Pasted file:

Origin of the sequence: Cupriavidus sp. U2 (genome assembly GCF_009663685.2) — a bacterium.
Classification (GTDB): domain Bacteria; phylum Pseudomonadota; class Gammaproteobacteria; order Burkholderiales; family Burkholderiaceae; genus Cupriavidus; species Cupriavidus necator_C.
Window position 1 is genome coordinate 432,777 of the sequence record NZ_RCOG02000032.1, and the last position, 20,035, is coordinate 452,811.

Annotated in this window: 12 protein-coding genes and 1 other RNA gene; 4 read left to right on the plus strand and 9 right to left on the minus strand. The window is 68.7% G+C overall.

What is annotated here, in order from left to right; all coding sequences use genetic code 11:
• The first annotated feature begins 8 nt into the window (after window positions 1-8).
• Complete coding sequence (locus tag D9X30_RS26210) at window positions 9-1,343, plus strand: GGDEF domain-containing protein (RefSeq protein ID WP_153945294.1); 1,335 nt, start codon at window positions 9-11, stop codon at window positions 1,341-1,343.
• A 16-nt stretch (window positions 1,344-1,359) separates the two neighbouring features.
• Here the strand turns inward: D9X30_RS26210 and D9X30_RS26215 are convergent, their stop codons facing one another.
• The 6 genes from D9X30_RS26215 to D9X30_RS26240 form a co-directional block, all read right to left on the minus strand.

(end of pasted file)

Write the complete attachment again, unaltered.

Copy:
Origin of the sequence: Cupriavidus sp. U2 (genome assembly GCF_009663685.2) — a bacterium.
Classification (GTDB): domain Bacteria; phylum Pseudomonadota; class Gammaproteobacteria; order Burkholderiales; family Burkholderiaceae; genus Cupriavidus; species Cupriavidus necator_C.
Window position 1 is genome coordinate 432,777 of the sequence record NZ_RCOG02000032.1, and the last position, 20,035, is coordinate 452,811.

Annotated in this window: 12 protein-coding genes and 1 other RNA gene; 4 read left to right on the plus strand and 9 right to left on the minus strand. The window is 68.7% G+C overall.

What is annotated here, in order from left to right; all coding sequences use genetic code 11:
• The first annotated feature begins 8 nt into the window (after window positions 1-8).
• Complete coding sequence (locus tag D9X30_RS26210) at window positions 9-1,343, plus strand: GGDEF domain-containing protein (RefSeq protein ID WP_153945294.1); 1,335 nt, start codon at window positions 9-11, stop codon at window positions 1,341-1,343.
• A 16-nt stretch (window positions 1,344-1,359) separates the two neighbouring features.
• Here the strand turns inward: D9X30_RS26210 and D9X30_RS26215 are convergent, their stop codons facing one another.
• The 6 genes from D9X30_RS26215 to D9X30_RS26240 form a co-directional block, all read right to left on the minus strand.